On capacity front in 2021, Moderna expects to produce 800 million to 1 billion doses, and 2022 it plans to triple that capacity.
Moderna’s COVID-19 vaccine was granted emergency use authorisation by India’s drug regulator last month.
US vaccine maker Moderna exceeded Wall Street’s expectations reaping windfall in the second quarter ended June 31. The biotech’s COVID-19 mRNA vaccine has been money spinner raking in a net income (net profit) of Rs $ 2.8 billion against sales of $ 4.4 billion in Q2CY2021. During the same period in the previous year, Moderna reported net loss of $ 117 million, against revenues of $ 67 million.
Moderna existing advance purchase agreements (APAs) for supplying the vaccines is expected to generate about $ 20 billion in calender year 2021, including $ 6.3 billion sales already recorded in the six months ended June 30, 2021. In 2022, company has already signed APAs for product sales of approximately $ 12 billion and options of approximately $ 8 billion. Numerous additional negotiations are still ongoing for 2022 APAs. The company said it has also started to sign APAs for 2023 as forward-looking countries prepare for the endemic phase of COVID-19?.
On capacity front, Moderna expects to produce 800 million to 1 billion doses in 2021, and in 2022, it plans to triple that capacity.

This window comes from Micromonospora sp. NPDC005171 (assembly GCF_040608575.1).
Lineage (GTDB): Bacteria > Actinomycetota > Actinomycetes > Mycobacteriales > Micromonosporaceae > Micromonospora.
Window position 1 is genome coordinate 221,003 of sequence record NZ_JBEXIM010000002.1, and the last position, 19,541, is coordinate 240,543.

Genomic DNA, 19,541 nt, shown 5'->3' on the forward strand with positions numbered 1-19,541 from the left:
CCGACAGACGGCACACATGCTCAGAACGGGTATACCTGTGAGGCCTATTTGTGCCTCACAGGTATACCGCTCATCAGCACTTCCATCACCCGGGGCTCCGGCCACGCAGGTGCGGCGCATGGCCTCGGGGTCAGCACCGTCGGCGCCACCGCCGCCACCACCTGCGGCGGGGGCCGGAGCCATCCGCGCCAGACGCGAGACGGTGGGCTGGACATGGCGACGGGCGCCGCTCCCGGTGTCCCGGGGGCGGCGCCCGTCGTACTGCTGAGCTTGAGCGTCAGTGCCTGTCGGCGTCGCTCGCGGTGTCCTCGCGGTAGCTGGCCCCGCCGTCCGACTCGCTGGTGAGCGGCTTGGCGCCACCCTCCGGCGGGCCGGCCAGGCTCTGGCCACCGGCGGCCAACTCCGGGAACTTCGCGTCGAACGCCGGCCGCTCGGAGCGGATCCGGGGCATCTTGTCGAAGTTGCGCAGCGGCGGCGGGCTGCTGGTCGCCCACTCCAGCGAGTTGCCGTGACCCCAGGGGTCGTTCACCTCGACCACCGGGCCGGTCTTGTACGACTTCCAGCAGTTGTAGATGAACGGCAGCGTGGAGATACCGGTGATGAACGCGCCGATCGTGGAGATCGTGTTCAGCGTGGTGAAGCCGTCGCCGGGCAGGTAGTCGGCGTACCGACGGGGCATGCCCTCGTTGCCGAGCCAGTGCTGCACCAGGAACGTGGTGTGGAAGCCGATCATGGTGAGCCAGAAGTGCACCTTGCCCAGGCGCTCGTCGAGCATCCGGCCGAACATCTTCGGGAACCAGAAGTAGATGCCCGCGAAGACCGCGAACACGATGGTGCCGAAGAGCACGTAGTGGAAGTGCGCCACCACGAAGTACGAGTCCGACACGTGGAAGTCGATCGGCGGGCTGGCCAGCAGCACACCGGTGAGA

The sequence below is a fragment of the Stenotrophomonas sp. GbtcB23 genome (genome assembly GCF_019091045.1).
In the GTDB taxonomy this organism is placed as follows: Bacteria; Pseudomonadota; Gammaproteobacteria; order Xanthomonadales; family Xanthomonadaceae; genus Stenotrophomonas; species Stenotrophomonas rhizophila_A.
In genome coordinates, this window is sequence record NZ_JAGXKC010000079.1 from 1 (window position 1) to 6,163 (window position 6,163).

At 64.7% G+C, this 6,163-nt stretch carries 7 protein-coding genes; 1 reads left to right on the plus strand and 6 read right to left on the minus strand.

Incidentally, the cost of sales as percentage of product sales are expected to be between just 18-20 percent for fiscal year 2021. The research and development expenses were $ 822 million for the six months ended June 30, 2021, compared to $ 267 million for the same period in 2020.
Moderna is also hard selling its upcoming booster dose, which is expected to work against variants of concern, including the globally dominant Delta variant.
Will Moderna come to India?
Moderna forecast doesn’t include any orders from India, the world’s second population.
India drug regulator issued a registration certificate and a permission to import the COVID-19 vaccine of Moderna for restricted use in an emergency situation, in adults aged 18 years and older.
Cipla in earnings call on August 5 said it was supporting Moderna with the regulatory approval and importation of vaccines to be donated to India by US government. It further added it doesn’t have a commercial pact with the US vaccine maker. But the US vaccine supplies didn’t materialise as indemnity or legal protection against any product liability claims arising out of unexpected serious adverse events has emerged as a sticky issue for India to get its share of COVID-19 vaccines from COVAX and US government bilateral donations.
Moderna along with Pfizer and Johnson & Johnson are insisting on indemnity to supply vaccines to India.
The government said the talks are still on for import of anti-COVID-19 shots.
An email sent to Moderna didn’t elicit response at the time of publishing the story.